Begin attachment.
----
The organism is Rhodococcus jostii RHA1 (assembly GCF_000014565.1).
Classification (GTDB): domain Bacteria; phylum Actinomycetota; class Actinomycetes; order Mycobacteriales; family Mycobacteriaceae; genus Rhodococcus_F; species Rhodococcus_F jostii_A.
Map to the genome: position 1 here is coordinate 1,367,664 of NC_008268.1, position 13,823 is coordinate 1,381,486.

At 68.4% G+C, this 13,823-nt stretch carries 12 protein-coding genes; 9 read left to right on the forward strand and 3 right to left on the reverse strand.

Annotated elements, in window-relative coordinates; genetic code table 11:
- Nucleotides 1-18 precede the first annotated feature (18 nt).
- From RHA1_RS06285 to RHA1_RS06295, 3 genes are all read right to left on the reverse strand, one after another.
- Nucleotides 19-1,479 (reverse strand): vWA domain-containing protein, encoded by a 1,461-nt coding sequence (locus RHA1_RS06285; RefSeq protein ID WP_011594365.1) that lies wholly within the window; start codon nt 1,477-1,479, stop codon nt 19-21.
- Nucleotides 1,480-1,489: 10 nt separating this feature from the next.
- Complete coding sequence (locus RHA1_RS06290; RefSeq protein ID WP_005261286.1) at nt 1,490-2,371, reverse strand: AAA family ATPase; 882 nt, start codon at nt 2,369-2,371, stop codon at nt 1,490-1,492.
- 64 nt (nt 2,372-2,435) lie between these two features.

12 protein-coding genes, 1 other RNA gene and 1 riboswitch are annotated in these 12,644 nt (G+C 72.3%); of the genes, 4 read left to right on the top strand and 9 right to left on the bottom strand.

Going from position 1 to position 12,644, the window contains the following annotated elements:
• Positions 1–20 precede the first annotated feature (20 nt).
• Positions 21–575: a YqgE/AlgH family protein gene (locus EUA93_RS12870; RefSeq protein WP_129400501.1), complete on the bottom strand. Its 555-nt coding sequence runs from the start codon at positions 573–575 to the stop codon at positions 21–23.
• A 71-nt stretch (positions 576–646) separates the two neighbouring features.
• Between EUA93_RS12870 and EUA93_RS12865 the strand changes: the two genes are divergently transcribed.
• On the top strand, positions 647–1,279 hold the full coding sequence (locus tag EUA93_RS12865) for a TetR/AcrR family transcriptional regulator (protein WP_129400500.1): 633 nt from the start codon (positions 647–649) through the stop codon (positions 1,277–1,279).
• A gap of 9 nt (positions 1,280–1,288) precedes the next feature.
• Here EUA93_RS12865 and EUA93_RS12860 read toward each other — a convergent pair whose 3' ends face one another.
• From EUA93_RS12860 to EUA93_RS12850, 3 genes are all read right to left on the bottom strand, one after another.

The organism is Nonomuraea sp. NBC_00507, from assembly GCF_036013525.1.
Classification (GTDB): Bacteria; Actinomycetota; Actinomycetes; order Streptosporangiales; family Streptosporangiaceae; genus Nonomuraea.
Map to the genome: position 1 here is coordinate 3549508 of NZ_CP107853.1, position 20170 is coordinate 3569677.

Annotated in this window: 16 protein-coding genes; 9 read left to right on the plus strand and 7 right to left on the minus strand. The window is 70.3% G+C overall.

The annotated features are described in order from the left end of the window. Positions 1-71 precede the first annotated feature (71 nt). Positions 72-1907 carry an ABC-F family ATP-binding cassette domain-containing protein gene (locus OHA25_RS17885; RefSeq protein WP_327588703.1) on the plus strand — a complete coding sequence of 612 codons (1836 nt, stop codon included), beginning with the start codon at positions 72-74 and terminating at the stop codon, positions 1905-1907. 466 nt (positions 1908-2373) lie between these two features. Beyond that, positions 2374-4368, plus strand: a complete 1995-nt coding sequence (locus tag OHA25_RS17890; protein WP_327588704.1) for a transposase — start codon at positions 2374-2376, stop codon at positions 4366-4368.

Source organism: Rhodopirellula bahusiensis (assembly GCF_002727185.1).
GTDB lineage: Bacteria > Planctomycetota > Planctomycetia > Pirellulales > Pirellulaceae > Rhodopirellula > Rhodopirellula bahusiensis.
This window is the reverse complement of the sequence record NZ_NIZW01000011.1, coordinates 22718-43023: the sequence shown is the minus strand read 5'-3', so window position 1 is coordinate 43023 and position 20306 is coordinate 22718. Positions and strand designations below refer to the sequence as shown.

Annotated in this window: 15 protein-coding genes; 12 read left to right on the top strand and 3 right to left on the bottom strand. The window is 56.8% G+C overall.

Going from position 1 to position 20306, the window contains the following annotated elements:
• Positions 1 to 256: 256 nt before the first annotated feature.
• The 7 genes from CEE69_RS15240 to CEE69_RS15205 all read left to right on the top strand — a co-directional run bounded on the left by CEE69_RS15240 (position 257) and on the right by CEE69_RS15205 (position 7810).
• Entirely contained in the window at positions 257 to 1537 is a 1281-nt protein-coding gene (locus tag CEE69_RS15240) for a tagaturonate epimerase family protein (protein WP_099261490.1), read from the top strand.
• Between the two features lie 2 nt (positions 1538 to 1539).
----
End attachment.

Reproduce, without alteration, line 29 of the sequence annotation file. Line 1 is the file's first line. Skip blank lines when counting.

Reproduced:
This window is the reverse complement of the sequence record NZ_NIZW01000011.1, coordinates 22718-43023: the sequence shown is the minus strand read 5'-3', so window position 1 is coordinate 43023 and position 20306 is coordinate 22718. Positions and strand designations below refer to the sequence as shown.